Instructor: Chao Wei Provide a brief and concise answer to each question. There are 25 points on this exam



Download 10.23 Kb.
Date conversion17.05.2016
Size10.23 Kb.
Econ 121 Midterm Exam – II
Instructor: Chao Wei

Provide a BRIEF AND CONCISE answer to each question. There are 25 points on this exam.




  1. (4 points) Prepare the balance sheet of a bank that has $20 million in reserves, $40 million in securities, $140 million in loans, $150 million in deposits, and $50 million in equity capital.

    1. What are the bank’s excess reserves if the reserve requirement is 10% of deposits? (1 point)

      Excess reserves = $20-$150*10% = $5 million





    2. Suppose that checks drawn on the bank’s accounts withdraw $10 million. Show what the revised balance sheet looks like? (0.5 point) How much additional reserve does the bank need? (0.5 point)

      Assets side: $10 million in reserves, $40 million in securities, $140 million in loans;


      Liabilities side: $140 million in deposits, and $50 million in equity capital.
      Excess reserves = $10-$140*10% = -$4 million



    3. Suppose that the bank chooses one of the following transactions to make up its reserve deficiency: (1) sell securities; (2) call in loans; (3) borrow from other banks; (4) issue equity shares.

      For each of the above 4 options, show what the balance sheet looks like after each transaction. (0.5 point for each transaction).

      After selling securities, the assets side of the balance sheet is: Reserves $14 million, Securities $36 million, Loans $140 million. Liabilities side is the same as that in b.

      After calling in loans, the assets side of the balance sheet is: Reserves $14 million, Securities $40 million, loans $136 million. Liabilities side is the same as that in b.

      After borrowing from other banks, the assets side of the balance sheet is: Reserves $14 million, Securities $40 million, loans $140 million. Liabilities side is: Deposits $140 million, Borrowing from other banks $4 million, Equities $50 million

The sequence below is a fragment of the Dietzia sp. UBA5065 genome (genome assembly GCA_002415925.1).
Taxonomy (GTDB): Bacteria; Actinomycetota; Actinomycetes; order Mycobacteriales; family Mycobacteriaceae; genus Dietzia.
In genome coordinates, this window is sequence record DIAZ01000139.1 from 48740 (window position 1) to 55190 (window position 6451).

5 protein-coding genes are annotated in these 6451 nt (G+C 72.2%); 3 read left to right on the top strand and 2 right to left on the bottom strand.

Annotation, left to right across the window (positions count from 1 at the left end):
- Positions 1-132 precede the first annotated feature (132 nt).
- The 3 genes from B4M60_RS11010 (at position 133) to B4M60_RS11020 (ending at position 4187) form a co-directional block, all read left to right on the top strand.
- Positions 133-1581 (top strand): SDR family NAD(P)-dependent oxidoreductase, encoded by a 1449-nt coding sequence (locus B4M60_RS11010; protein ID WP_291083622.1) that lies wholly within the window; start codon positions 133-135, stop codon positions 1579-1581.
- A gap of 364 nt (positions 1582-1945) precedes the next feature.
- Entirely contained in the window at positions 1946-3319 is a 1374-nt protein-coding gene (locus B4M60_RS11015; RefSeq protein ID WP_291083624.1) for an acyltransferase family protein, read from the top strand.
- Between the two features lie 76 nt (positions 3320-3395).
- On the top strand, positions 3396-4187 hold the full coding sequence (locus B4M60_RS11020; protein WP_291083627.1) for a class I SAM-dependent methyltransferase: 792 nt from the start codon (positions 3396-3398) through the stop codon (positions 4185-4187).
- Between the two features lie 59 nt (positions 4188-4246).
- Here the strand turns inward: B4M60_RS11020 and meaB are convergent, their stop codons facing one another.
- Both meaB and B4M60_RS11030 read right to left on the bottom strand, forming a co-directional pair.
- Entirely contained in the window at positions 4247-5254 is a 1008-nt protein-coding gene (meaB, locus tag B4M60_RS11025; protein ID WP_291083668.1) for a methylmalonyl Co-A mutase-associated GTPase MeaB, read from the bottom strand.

After issuing equity shares, the asset side of the balance sheet is: Reserves $14 million, Securities $40 million, loans $140 million. Liabilities side is: Deposits $140 million, Equities $54 million.




  1. (4 points) If you were a banker who believed that interest rates were about to decline, use gap and duration analysis to explain what you would try to do with your bank’s balance sheet and why it makes sense to do so. (2 points each for gap/duration analysis, 1 point on “what” and 1 point on “why” respectively).

    If I were a banker, I would rearrange the balance sheet to:


    a. Decrease rate-sensitive assets and increase rate-sensitive liabilities to make the GAP negative, because when GAP is negative, if the interest rate declines, the bank profits will increase.

    b. Lengthen the duration of assets and shorten the duration of liabilities. When the interest rate declines, market values of both assets and liabilities increase. By lengthening the duration of assets and shortening the duration of liabilities, one can make the increase in the value of liabilities smaller than the increase in the value of assets, thus contributing to an increase in the bank’s net worth.





  2. (5 points) Suppose that the First National Bank has the following balance sheet (in million dollars):
    Assets: Reserves 10; Loans 35;
    Liabilities: Deposits 35; Bank capital 10.
    Suppose that the Second National Bank has the following balance sheet (in million dollars)
    Assets: Reserves 5; Loans 40;
    Liabilities: Deposits 40; Bank Capital 5.

    a. If net profits of the First and Second National Banks are both $1 million dollars, then what are the return on asset (1 point) and the return on equity for each bank (1 point)?

    For the First National Bank,
    ROA = 1/(10+35) = 2.22%
    ROE = 1/10 = 10%.

    For the Second National Bank,


    ROA = 1/(5+40) = 2.22%